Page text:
With this collection of more than fifty pieces on politics, photography, travel, history, and literature, Teju Cole solidifies his place as one of today s most powerful and original voices. Read more...
With this collection of more than fifty pieces on politics, photography, travel, history, and literature, Teju Cole solidifies his place as one of today s most powerful and original voices. On page after page, deploying prose dense with beauty and ideas, he finds fresh and potent ways to interpret art, people, and historical moments, taking in subjects from Virginia Woolf, Shakespeare, and W. G. Sebald to Instagram, Barack Obama, and Boko Haram. Cole brings us new considerations of James Baldwin in the age of Black Lives Matter; the African American photographer Roy DeCarava, who, forced to shoot with film calibrated exclusively for white skin tones, found his way to a startling and true depiction of black subjects; and (in an essay that inspired both praise and pushbackwhen it first appeared) the White Savior Industrial Complex, the system by which African nations are sentimentally aided by an America developed on pillage.
Persuasive and provocative, erudite yet accessible, Known and Strange Things is an opportunity to live within Teju Cole s wide-ranging enthusiasms, curiosities, and passions, and a chance to see the world in surprising and affecting new frames.
Praise for Known and Strange Things
On every level of engagement and critique, Known and Strange Thingsis an essential and scintillating journey. Claudia Rankine, The New York Times Book Review(Editors Choice)
Brilliant . . . Known and Strange Things] reveals Cole s extraordinary talent and his capacious mind. Time
Cole is] one of the most vibrant voices in contemporary writing. LA Times
Teju] Cole has fulfilled the dazzling promise of his novelsEvery Day Is for the ThiefandOpen City. He ranges over his interests with voracious keenness, laser-sharp prose, an open heart and a clear eye. The Guardian
Remarkably probing essays . . . Cole is one of only a very few lavishing his focused attention on that most approachable (and perhaps therefore most overlooked) art form, photography. Chicago Tribune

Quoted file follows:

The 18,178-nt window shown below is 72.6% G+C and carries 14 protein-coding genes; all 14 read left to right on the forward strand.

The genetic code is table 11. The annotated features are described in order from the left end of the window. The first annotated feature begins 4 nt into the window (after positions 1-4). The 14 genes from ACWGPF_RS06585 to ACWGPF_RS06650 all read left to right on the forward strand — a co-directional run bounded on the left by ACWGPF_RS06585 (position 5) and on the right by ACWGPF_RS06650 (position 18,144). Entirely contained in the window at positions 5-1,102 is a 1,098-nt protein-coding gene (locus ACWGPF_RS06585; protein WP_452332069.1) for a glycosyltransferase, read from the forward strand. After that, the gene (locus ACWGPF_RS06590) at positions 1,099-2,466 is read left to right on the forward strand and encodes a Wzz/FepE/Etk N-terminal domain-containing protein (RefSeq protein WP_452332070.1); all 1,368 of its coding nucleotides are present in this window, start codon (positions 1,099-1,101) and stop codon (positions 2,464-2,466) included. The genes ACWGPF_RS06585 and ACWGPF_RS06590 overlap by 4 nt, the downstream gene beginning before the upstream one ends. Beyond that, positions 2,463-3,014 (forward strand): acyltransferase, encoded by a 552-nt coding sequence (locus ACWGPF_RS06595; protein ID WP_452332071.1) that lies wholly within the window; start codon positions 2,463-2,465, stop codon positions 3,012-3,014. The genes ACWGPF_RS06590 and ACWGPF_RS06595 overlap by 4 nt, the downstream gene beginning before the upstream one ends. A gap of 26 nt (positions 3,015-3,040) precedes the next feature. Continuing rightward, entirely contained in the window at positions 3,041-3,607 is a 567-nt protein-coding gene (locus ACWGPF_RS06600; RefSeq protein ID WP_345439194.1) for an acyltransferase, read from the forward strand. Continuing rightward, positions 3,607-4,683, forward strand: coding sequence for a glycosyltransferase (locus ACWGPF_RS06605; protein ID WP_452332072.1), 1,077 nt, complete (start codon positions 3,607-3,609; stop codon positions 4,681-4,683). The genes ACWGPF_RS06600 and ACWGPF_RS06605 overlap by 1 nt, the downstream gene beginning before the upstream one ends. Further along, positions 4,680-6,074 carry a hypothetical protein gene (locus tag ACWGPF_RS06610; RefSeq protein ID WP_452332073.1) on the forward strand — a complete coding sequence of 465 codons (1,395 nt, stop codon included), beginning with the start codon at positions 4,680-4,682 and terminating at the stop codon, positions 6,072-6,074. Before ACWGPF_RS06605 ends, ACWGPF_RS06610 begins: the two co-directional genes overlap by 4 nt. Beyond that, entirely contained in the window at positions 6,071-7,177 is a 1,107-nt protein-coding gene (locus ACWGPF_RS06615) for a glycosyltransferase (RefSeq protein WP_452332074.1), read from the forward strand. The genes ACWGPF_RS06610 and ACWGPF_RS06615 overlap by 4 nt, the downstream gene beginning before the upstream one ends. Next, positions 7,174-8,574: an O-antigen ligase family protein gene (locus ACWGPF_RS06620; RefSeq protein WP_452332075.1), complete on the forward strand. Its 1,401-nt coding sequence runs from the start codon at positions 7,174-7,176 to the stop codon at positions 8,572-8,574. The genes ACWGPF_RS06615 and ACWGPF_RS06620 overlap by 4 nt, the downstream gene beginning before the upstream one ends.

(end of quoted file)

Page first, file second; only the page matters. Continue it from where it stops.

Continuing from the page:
There s almost no subject Cole can t come at from a startling angle. . . . His is a] prickly, eclectic, roaming mind. The Boston Globe
A] dazzlingly wide-ranging collection. San Francisco Chronicle
Cole] brings a subtle, layered perspective to all he encounters whether it s photographs, books, foreign countries, or Internet memes. The collected essays ofKnown and Strange Thingsoffer a glimpse of a roving mind in action. Vanity Fair
Erudite and wide-ranging . . . Mr. Cole proves himself a modern Renaissance man, interweaving experience and opinion in rigorous yet conversational pieces that illuminate the arts. Pittsburgh Post-Gazette
Teju Cole proves the twenty-first-century essay is in fine fettle. . . . In page after page, Cole upholds the sterling virtue of good writing combined with emotional and intellectual engagement. The New Statesman
Personal and probing considerations of life and art . . . Known and Strange Thingspossesses] a passion for justice, a deep sympathy for the poor and the powerless around the world, and a fiery moral outrage. Poets and Writers"
Publishers Weekly® Reviews
- Reviewed in: Publishers Weekly, page .
- Review Date: 2016-05-23
- Reviewer: Staff
Three experiences structure this first nonfiction collection from novelist Cole (Every Day Is for the Thief). The first section, “Reading Things,” offers appreciations of writers, among them Tomas Tranströmer, Sonali Deraniyagala, André Aciman, Ivan Vladislavic, and, especially, W.G. Sebald, whose work raises the same ethical questions Cole asks time and again. The second, “Seeing Things,” explores the work of visual artists, primarily photographers, from places as different as Mali, Russia, France, and South Africa, and casts keen-eyed scrutiny upon photography itself. Cole’s tripartite structure concludes with “Being There.” Throughout, Cole forges unexpected connections, as in “Unnamed Lake,” in which, over the course of one sleepless night, his mind wanders over different historical moments: a Nazi performance of Beethoven at the opening of the extermination camp in Belzec, Poland (1942); the death of the last Tasmanian tiger (1936); a military coup in Nigeria (1966); a ferry disaster in Bangladesh (2014); and the atomic bombing of Nagasaki (1945). Cole is a literary performance artist, his words meticulously chosen and deployed with elegance and force. To read, see, and travel with him is to be changed by the questions that challenge him. As he observes of one writer, “The pleasure of reading him resides in the pleasure of his company”; the same may well be said of Cole. Agent: Andrew Wylie, Wylie Agency. (Aug.)